This paper describes how different self-construals influence people's perception of temporal distance and in turn their task evaluation. We hypothesize that people with a more accessible interdependent (vs. independent) self-construal perceive future events as temporally more proximal, and that people's reaction toward a task is intensified when the temporal distance to the task matches (vs. mismatches) their self-construal. Across four studies, we showed that individuals with a more accessible interdependent self-construal (Study 1) and East Asians (Study 2) perceived future events as more proximal than those with a more accessible independent self-construal and European Americans. Further, when considering a task at a temporal distance that fits their self-construal, individuals perceived a pleasant task as more motivating (Study 3) and an unpleasant task as less motivating (Study 4).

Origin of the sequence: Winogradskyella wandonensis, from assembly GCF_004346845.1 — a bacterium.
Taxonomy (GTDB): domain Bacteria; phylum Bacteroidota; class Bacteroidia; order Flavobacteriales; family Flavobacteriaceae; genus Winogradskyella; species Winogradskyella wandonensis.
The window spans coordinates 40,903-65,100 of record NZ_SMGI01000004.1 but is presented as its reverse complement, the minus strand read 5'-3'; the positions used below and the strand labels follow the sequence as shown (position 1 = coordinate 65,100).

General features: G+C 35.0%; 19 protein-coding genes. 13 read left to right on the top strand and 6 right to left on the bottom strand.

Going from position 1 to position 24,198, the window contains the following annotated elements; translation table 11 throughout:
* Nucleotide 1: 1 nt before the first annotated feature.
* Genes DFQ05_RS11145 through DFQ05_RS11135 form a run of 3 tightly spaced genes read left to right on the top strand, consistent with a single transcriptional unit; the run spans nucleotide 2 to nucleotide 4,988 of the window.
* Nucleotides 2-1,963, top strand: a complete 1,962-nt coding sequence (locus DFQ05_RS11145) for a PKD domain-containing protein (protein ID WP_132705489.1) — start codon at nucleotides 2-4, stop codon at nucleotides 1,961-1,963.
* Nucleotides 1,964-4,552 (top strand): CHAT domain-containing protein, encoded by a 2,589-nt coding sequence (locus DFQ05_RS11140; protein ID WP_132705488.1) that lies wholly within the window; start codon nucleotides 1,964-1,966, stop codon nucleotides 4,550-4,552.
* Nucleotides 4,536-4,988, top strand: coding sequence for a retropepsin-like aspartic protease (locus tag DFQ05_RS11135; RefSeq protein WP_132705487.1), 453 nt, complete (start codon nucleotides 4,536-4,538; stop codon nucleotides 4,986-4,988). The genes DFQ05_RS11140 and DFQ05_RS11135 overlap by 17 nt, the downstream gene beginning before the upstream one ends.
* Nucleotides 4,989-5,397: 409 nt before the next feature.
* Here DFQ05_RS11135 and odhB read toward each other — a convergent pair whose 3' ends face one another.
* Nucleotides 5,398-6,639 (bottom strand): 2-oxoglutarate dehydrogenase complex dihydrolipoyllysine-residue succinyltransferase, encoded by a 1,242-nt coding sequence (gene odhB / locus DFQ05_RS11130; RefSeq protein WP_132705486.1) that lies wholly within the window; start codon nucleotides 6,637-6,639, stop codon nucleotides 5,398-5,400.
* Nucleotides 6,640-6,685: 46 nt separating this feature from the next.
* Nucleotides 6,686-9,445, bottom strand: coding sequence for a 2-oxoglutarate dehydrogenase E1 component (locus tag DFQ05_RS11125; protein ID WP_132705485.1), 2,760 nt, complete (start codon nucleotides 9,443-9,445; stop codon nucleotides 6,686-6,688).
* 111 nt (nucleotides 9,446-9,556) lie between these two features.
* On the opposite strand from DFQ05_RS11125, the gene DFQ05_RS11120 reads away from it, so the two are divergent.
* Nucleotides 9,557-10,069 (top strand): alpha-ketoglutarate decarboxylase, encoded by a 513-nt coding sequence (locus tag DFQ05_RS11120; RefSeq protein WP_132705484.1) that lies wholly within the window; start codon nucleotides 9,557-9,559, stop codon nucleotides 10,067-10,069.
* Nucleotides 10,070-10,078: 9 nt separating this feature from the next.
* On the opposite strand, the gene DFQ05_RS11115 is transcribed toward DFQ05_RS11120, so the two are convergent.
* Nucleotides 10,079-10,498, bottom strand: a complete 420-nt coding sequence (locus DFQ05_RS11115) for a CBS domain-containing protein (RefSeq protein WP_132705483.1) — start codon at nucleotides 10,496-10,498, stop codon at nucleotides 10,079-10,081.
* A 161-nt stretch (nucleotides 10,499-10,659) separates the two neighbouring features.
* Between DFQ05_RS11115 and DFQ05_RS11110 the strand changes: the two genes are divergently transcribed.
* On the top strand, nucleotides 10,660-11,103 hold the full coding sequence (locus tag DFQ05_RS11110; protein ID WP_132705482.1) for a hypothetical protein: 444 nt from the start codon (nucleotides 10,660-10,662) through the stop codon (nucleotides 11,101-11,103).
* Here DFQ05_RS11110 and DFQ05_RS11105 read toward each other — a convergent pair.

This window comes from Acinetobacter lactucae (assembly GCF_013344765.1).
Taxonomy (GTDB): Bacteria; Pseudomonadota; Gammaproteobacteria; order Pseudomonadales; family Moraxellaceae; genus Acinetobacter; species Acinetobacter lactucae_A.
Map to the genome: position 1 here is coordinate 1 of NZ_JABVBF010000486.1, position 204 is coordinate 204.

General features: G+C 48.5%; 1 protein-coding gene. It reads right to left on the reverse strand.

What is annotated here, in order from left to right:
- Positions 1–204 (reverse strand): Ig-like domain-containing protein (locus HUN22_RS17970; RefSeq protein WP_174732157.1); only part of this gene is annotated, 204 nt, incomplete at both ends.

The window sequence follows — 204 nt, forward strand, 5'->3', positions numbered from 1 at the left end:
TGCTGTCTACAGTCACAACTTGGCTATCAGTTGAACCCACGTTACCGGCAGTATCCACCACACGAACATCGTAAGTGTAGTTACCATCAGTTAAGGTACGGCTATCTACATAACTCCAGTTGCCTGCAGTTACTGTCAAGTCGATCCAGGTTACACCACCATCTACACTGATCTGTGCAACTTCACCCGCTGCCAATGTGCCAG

The future is something which everyone reaches at the rate of 60 minutes an hour, whatever he does, whoever he is.
C. S. Lewis
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